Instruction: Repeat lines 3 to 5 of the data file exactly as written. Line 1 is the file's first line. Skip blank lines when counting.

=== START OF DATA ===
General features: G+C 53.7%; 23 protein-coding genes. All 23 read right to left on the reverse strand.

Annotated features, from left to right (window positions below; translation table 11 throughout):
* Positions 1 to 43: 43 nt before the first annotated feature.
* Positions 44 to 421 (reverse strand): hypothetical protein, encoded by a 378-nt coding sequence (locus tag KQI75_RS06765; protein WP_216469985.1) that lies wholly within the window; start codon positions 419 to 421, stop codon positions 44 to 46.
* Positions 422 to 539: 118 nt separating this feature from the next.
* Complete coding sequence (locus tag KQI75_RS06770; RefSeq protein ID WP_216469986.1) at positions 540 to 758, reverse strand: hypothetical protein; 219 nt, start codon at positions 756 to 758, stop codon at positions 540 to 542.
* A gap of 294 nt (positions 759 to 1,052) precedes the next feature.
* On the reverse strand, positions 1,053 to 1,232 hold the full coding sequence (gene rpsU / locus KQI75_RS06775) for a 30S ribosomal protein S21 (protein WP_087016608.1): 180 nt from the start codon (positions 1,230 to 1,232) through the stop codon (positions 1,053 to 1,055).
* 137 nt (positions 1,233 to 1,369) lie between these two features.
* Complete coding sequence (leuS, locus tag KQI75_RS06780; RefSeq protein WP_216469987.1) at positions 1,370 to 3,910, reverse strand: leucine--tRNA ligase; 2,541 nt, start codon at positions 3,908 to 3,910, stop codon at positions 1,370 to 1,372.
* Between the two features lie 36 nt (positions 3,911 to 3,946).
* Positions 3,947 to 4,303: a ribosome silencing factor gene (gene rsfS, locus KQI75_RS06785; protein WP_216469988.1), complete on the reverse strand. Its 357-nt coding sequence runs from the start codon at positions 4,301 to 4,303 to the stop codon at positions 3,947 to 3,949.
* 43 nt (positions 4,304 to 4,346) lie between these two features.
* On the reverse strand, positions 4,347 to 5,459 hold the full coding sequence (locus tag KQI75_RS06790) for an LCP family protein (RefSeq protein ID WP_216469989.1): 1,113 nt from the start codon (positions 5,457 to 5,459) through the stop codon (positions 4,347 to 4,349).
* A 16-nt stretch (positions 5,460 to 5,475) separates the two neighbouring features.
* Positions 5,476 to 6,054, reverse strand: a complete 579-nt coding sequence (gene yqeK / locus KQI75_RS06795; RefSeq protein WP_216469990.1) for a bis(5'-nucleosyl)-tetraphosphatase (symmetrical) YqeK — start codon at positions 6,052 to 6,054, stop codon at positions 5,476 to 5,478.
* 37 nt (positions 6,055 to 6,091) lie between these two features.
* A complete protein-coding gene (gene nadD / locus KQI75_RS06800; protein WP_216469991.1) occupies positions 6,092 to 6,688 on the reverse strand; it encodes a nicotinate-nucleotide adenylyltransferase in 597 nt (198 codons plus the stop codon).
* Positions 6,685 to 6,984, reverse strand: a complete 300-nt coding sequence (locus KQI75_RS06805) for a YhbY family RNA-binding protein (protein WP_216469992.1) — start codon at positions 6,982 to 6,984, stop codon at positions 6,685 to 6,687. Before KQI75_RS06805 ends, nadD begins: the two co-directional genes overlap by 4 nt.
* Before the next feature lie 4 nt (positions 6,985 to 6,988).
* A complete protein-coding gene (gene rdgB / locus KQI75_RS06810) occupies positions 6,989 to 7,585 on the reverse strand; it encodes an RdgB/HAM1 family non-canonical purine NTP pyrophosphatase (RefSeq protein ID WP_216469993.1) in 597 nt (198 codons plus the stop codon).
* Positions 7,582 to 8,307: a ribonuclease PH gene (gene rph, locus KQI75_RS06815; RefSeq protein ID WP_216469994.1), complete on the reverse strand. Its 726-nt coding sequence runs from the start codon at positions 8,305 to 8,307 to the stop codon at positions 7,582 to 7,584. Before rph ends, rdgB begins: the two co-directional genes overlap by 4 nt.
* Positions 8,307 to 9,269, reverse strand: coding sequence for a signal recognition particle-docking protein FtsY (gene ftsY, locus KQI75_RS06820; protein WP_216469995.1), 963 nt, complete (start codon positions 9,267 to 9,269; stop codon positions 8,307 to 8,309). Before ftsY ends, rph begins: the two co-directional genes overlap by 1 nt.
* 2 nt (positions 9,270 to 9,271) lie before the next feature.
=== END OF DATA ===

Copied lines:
* Positions 1 to 43: 43 nt before the first annotated feature.
* Positions 44 to 421 (reverse strand): hypothetical protein, encoded by a 378-nt coding sequence (locus tag KQI75_RS06765; protein WP_216469985.1) that lies wholly within the window; start codon positions 419 to 421, stop codon positions 44 to 46.
* Positions 422 to 539: 118 nt separating this feature from the next.